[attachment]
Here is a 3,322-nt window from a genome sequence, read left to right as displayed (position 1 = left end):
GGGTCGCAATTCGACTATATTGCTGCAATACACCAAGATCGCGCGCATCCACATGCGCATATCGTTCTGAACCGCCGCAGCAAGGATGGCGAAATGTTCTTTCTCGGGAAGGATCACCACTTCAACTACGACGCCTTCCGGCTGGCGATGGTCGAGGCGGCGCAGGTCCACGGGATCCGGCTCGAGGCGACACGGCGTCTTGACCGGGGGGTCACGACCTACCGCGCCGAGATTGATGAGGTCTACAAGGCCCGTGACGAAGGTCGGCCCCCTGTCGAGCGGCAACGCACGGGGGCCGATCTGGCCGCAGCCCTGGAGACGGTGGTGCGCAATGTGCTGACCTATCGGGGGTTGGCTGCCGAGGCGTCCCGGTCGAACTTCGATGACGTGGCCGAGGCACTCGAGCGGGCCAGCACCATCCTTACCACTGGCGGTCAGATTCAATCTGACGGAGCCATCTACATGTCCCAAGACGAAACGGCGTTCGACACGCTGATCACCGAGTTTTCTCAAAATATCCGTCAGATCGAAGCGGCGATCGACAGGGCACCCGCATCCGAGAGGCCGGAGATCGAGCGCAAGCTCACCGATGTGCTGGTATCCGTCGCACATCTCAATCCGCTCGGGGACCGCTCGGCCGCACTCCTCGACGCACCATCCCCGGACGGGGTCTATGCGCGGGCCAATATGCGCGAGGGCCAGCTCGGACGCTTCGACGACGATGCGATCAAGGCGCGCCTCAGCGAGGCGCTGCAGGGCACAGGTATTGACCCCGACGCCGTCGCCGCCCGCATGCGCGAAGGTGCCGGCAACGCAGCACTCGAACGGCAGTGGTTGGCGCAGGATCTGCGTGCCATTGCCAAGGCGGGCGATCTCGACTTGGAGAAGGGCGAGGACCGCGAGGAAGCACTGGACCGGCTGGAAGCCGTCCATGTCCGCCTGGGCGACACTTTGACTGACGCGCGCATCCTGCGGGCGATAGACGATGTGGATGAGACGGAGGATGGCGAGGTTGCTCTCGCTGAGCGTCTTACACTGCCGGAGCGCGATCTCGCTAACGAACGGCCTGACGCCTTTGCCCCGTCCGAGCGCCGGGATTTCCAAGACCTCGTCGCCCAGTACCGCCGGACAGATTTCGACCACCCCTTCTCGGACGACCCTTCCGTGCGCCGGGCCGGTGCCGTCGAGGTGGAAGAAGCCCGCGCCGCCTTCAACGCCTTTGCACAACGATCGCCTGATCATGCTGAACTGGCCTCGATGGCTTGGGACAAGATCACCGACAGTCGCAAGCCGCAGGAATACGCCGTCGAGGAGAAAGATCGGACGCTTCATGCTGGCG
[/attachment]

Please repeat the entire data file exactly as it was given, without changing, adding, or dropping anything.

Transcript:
Here is a 3,322-nt window from a genome sequence, read left to right as displayed (position 1 = left end):
GGGTCGCAATTCGACTATATTGCTGCAATACACCAAGATCGCGCGCATCCACATGCGCATATCGTTCTGAACCGCCGCAGCAAGGATGGCGAAATGTTCTTTCTCGGGAAGGATCACCACTTCAACTACGACGCCTTCCGGCTGGCGATGGTCGAGGCGGCGCAGGTCCACGGGATCCGGCTCGAGGCGACACGGCGTCTTGACCGGGGGGTCACGACCTACCGCGCCGAGATTGATGAGGTCTACAAGGCCCGTGACGAAGGTCGGCCCCCTGTCGAGCGGCAACGCACGGGGGCCGATCTGGCCGCAGCCCTGGAGACGGTGGTGCGCAATGTGCTGACCTATCGGGGGTTGGCTGCCGAGGCGTCCCGGTCGAACTTCGATGACGTGGCCGAGGCACTCGAGCGGGCCAGCACCATCCTTACCACTGGCGGTCAGATTCAATCTGACGGAGCCATCTACATGTCCCAAGACGAAACGGCGTTCGACACGCTGATCACCGAGTTTTCTCAAAATATCCGTCAGATCGAAGCGGCGATCGACAGGGCACCCGCATCCGAGAGGCCGGAGATCGAGCGCAAGCTCACCGATGTGCTGGTATCCGTCGCACATCTCAATCCGCTCGGGGACCGCTCGGCCGCACTCCTCGACGCACCATCCCCGGACGGGGTCTATGCGCGGGCCAATATGCGCGAGGGCCAGCTCGGACGCTTCGACGACGATGCGATCAAGGCGCGCCTCAGCGAGGCGCTGCAGGGCACAGGTATTGACCCCGACGCCGTCGCCGCCCGCATGCGCGAAGGTGCCGGCAACGCAGCACTCGAACGGCAGTGGTTGGCGCAGGATCTGCGTGCCATTGCCAAGGCGGGCGATCTCGACTTGGAGAAGGGCGAGGACCGCGAGGAAGCACTGGACCGGCTGGAAGCCGTCCATGTCCGCCTGGGCGACACTTTGACTGACGCGCGCATCCTGCGGGCGATAGACGATGTGGATGAGACGGAGGATGGCGAGGTTGCTCTCGCTGAGCGTCTTACACTGCCGGAGCGCGATCTCGCTAACGAACGGCCTGACGCCTTTGCCCCGTCCGAGCGCCGGGATTTCCAAGACCTCGTCGCCCAGTACCGCCGGACAGATTTCGACCACCCCTTCTCGGACGACCCTTCCGTGCGCCGGGCCGGTGCCGTCGAGGTGGAAGAAGCCCGCGCCGCCTTCAACGCCTTTGCACAACGATCGCCTGATCATGCTGAACTGGCCTCGATGGCTTGGGACAAGATCACCGACAGTCGCAAGCCGCAGGAATACGCCGTCGAGGAGAAAGATCGGACGCTTCATGCTGGCG